“To the right?” questioned Jumba.

“Yes, quickly.”

Jumba was puzzled, but did as 419 suggested. And then, no sooner than he had, a small blue blur whirred past his face and slammed into his captor’s face. With a sickening crack, the drone’s head fell backwards, and his hand fell limp from Jumba’s shoulder.

The one holding 419 turned to face him, but Stitch was ready; with precision, he landed onto its shoulder, and then tried to grab the drone’s arm. However, the drone had been quite a bit stronger than he expected, and with its pistons pumping away, it managed to keep its arm mainly still. With the other arm, it grabbed Stitch by the scruff of the neck.

“Maka maka, sasa!” Stitch insisted, gesturing towards the hallway.

“But what about you?”

“Mega okietaka! Go!” he shouted, as, propelled by his legs like a swing, he rotated around the drone’s arm and latched on to its shoulder.

“He’ll be fine,” Jumba said, grabbing 419 by the paw. “He is being one of my genius experiments, after all.”

419 stood still for a moment, contemplating this.

“Fine then,” she submitted. “But we’ll meet up again, OK? You’re not leaving us?”

“419!” Jumba shouted exasperatingly, trying to pull her along.

“Promise me!”

“Okietaka! I promise!” Stitch called, pulling the drone’s head back.

And with that, Jumba gave a final tug, and 419 began to run, even as two more drones entered behind them.

Looking back, Jumba saw Stitch slam one of them into another by blinding the first. Yes, 626 was intelligent, he’d be able to hold them off.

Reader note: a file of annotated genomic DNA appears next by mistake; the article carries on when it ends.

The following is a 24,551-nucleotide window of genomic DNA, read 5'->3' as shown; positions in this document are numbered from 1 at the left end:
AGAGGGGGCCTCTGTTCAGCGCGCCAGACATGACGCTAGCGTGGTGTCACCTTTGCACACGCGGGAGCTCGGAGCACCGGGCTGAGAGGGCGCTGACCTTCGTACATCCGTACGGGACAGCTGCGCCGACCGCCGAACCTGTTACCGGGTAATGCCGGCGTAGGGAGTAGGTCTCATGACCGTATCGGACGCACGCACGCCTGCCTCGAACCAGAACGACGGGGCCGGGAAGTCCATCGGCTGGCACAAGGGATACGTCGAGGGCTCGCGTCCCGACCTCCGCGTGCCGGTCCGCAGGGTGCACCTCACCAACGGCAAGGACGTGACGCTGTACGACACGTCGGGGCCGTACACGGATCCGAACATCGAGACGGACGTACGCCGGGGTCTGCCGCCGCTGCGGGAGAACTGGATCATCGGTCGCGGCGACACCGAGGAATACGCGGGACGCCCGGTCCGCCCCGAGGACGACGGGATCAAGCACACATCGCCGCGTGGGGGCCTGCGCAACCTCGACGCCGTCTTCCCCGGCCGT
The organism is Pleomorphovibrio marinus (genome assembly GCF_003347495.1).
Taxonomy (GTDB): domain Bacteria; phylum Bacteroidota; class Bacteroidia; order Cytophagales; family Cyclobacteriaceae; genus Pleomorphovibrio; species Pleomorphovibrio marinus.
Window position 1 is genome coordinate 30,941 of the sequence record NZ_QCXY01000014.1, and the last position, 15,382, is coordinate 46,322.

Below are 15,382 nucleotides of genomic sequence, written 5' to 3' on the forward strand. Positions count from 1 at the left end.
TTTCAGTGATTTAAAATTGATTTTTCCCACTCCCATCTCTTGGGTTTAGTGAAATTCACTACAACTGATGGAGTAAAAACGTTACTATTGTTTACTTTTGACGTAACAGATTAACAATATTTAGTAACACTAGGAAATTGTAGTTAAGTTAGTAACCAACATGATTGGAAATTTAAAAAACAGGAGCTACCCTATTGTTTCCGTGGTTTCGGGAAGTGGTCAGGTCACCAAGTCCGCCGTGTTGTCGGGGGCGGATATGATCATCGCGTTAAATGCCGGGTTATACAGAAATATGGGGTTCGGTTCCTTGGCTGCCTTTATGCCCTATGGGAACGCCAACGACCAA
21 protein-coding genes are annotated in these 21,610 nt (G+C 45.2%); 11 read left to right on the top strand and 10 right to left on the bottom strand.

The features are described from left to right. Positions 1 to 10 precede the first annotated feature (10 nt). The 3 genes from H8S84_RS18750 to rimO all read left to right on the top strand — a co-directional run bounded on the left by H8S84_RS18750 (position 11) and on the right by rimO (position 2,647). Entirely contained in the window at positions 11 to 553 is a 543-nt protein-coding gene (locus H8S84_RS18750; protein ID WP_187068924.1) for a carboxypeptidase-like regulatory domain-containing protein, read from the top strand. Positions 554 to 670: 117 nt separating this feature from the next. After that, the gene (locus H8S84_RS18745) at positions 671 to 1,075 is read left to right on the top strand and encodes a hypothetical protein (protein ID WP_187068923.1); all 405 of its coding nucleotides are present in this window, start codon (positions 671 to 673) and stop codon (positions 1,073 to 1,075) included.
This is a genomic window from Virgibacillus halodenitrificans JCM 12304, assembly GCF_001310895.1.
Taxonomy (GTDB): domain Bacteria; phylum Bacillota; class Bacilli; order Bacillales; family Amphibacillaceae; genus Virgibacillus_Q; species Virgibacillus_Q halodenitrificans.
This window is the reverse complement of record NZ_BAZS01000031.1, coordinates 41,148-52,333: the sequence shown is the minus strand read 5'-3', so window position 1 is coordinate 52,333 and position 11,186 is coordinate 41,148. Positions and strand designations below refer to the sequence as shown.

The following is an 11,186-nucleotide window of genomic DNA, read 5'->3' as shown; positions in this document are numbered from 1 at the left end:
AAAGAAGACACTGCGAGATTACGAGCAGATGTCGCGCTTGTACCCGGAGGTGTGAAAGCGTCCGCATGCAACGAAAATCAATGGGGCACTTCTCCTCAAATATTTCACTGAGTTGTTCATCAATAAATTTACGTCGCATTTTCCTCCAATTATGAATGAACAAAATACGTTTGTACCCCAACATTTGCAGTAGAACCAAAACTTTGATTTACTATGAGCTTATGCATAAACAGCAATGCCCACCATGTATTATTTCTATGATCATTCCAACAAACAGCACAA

He hoped that was the case, at least.

Then he felt 419 tugging on his sleeve again.

“What about 426?” she asked as Jumba started to slow down.

Jumba shook his head.

“We’ll have to be leaving him behind. I’ve…”

No!” 419 pushed Jumba backwards (or, at least, tried.) “We can’t leave him!”

“Look, it would be doing him no good if we get captured again,” Jumba explained. “I’ve locked on to his position with short-range radio transceiver – he’s moving at the moment, but he doesn’t seem to be responding to it.”

419 narrowed her eyes.

“Don’t worry, 426 will be fine! After all, evil genius creator made him, and with more than enough smarts to outwit evil cybernetic beings!”

At that moment, Experiment 626 dropped from the ceiling.

“Threat eliminated, no problem!” he said.

“For now, at least.” Jumba looked to 419. “Just in case he is being lost or something, I have left message on message box, with co-ordinates that he can be plugging in to sonar unit. He’ll meet up with us, and then we can be on our way.”

“I guess you’re right,” 419 said, submitting to Jumba’s appeal.

Jumba smiled. 426 can be annoying and lazy, but he could be quite resourceful when pressured.

And, after all, as he reasoned to himself, on a cube ship miles across and filled to the brim with cybernetic creatures trying to conquer the universe, what could possibly go wrong?


Author's Comment

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Original author's comment:

We’ll see what happened to 426 in the next chapter. Hope you guys had a merry Christmas and a marvelous new year!

Copyright © 2013 Mark Kéy-Balchin.